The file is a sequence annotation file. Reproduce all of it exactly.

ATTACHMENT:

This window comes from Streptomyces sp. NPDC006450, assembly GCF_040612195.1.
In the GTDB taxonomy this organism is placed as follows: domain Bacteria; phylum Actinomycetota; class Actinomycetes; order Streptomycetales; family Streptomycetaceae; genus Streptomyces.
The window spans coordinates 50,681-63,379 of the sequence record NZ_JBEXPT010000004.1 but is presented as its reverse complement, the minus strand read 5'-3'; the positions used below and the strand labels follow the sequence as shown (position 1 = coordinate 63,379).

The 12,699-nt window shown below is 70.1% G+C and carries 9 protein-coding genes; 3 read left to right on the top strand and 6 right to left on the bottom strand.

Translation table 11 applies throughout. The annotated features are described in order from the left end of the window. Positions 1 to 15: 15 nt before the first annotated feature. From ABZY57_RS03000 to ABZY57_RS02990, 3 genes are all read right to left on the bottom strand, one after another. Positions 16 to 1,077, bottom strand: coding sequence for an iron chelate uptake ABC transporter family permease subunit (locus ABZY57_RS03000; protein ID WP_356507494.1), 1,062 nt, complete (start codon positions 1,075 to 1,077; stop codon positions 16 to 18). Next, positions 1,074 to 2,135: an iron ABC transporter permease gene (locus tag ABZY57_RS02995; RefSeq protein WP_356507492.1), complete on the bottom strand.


This window comes from Streptomyces sp. NPDC006450, assembly GCF_040612195.1.
In the GTDB taxonomy this organism is placed as follows: domain Bacteria; phylum Actinomycetota; class Actinomycetes; order Streptomycetales; family Streptomycetaceae; genus Streptomyces.
The window spans coordinates 50,681-63,379 of the sequence record NZ_JBEXPT010000004.1 but is presented as its reverse complement, the minus strand read 5'-3'; the positions used below and the strand labels follow the sequence as shown (position 1 = coordinate 63,379).

The 12,699-nt window shown below is 70.1% G+C and carries 9 protein-coding genes; 3 read left to right on the top strand and 6 right to left on the bottom strand.

Translation table 11 applies throughout. The annotated features are described in order from the left end of the window. Positions 1 to 15: 15 nt before the first annotated feature. From ABZY57_RS03000 to ABZY57_RS02990, 3 genes are all read right to left on the bottom strand, one after another. Positions 16 to 1,077, bottom strand: coding sequence for an iron chelate uptake ABC transporter family permease subunit (locus ABZY57_RS03000; protein ID WP_356507494.1), 1,062 nt, complete (start codon positions 1,075 to 1,077; stop codon positions 16 to 18). Next, positions 1,074 to 2,135: an iron ABC transporter permease gene (locus tag ABZY57_RS02995; RefSeq protein WP_356507492.1), complete on the bottom strand.